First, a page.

About Us & Jane

About Us

The Jane Austen Tearoom was created in deepest respect and dedication to an amazing Author that still manages to touch the many hearts, 200 years on.  
In designing the Tearoom we wanted to capture a feeling of drifting away to a simpler time and for us to stop and pause in our busy lives.  To step back into a time and remember when time was enjoyed, instead of race against.

In that we don’t claim to it being a shrine to Jane but to bring a feeling of calmness and beauty which is often lost and forgotten in our current hip cafes. 

Even today if you have had the pleasure of visiting England, as we have, you find the quaint little tearooms, Devonshire teas, and picturesque landscape.
As a result we decided to combine the two together and do believe we have created a modest refection of a timeless beautiful era and grand land.

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About Jane

Jane Austen (16 December 1775 - 18 July 1817, 41 years old) was an English romantic novelist.  She was the fifth child of eight, with six brothers and one sister.  Just like her sister Jane never married.

When Austen was twenty she fell in love with Tom Lefroy but the Lefroy family intervened and sent him away.  Marriage was impractical, as both Lefroy and Austen must have known. Neither had any money and he was dependent on a great-uncle in Ireland to finance his education and establish his legal career. If Tom Lefroy later visited Hampshire, he was carefully kept away from the Austens, and Jane Austen never saw him again.

In December 1802 Jane Austen received her only proposal of marriage. Harris Bigg-Wither proposed and Austen accepted.  Harris was not attractive.  He was a large, plain-looking man who spoke little, stuttered when he did speak, was aggressive in conversation, and almost completely tactless. However, Austen had known him since both were young and the marriage offered many practical advantages to Austen and her family. He was the heir to extensive family estates located in the area where the sisters had grown up. With these resources, Austen could provide her parents a comfortable old age, give Cassandra her sister a permanent home and, perhaps, assist her brothers in their careers. By the next morning, Austen realised she had made a mistake and withdrew her acceptance.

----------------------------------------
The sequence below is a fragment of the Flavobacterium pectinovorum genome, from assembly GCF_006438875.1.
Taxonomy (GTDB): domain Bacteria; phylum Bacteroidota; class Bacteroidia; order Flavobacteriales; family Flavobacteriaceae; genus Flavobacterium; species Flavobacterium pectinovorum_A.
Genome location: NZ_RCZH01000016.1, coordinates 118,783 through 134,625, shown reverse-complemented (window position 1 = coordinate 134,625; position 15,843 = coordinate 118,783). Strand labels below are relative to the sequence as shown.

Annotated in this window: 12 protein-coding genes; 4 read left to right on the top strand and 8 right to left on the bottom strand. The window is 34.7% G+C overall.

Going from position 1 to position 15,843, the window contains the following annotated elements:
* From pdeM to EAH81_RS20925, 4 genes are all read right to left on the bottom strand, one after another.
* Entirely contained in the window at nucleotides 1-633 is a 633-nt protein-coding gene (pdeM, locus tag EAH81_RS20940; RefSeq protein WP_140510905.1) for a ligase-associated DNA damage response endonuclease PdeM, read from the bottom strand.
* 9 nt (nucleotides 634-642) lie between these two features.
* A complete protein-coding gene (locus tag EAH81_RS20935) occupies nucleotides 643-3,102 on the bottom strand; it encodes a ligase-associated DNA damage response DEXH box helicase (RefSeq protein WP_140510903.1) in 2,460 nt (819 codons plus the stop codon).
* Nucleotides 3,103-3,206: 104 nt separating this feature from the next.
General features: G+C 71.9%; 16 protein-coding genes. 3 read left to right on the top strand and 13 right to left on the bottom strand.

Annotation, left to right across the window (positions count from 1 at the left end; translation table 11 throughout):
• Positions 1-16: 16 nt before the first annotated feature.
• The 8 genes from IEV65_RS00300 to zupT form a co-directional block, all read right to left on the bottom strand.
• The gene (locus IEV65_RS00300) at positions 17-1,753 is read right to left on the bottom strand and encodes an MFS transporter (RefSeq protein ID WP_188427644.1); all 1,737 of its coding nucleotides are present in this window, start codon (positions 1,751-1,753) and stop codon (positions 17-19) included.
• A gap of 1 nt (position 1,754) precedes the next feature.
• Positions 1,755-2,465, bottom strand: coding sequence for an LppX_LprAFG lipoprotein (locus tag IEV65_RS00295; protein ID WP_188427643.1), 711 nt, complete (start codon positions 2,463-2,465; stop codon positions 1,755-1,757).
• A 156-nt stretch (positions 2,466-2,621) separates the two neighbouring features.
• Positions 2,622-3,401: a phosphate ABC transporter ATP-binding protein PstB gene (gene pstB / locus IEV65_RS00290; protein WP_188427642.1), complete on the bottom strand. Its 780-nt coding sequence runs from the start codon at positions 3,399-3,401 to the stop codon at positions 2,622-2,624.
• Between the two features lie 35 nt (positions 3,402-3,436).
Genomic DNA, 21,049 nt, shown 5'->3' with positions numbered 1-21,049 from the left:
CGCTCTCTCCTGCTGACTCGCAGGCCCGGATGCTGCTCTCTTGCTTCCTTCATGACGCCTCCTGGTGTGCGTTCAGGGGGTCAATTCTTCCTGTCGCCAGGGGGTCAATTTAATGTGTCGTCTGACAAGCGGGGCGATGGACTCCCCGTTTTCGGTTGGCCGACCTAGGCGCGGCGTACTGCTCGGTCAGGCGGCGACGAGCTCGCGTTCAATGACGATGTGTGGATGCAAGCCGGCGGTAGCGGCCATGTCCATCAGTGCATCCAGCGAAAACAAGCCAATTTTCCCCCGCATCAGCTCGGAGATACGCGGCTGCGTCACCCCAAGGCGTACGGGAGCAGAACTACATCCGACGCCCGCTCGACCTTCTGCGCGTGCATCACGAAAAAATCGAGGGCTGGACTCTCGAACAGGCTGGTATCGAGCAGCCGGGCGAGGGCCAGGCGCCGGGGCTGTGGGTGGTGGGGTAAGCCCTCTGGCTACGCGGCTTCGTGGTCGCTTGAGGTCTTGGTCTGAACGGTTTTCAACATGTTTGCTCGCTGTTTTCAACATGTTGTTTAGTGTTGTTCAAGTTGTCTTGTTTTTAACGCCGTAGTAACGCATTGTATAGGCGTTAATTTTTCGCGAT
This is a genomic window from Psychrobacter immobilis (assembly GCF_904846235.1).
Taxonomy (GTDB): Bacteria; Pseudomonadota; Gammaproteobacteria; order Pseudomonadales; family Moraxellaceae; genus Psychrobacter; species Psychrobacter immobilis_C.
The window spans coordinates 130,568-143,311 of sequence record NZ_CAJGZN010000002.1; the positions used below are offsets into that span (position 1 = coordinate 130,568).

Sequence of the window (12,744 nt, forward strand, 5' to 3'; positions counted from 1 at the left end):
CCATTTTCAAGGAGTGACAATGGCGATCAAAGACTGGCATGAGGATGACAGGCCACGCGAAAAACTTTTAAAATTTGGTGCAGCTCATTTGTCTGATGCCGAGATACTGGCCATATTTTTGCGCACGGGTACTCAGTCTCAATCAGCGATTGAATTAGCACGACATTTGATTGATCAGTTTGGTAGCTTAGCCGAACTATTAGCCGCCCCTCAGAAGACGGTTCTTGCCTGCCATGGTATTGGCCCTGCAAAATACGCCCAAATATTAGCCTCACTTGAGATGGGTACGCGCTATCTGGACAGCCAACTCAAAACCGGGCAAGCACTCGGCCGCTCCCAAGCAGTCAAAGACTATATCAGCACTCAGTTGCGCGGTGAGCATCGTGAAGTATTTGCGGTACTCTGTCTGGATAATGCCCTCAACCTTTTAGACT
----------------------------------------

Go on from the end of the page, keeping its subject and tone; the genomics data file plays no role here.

Jane Austen novels were never so popular when she was alive; she made little living out of them.  Real respect for her books came in the 1900s and from then on has continued to be of great fortune.  Her novels are:

Austen Tearooms

  • Sense and Sensibility (1811)
  • Pride and Prejudice (1813)
  • Mansfield Park (1814)
  • Emma (1815)
  • Persuasion (1818)
  • Northanger (1818)

Open 7 days a week from 8am. Our menu consists of all day breakfast and a large selection of lunch meals. Favourites voted by customers:
Pancake with mixed berries & ice cream or our delicious club sandwiches

Daily they commence:  Weekdays 12pm – 2pm and Weekends 2.00pm – 4.00 pm Bookings are essential.

The Jane Austen Tearoom was created in deepest respect and dedication to an amazing Author that still manages to touch the many hearts, 200 years on. 

Austen Tea Room Entrance Hall
Flower Boxes at the Austen Tea Room
Austen TeaRoom signage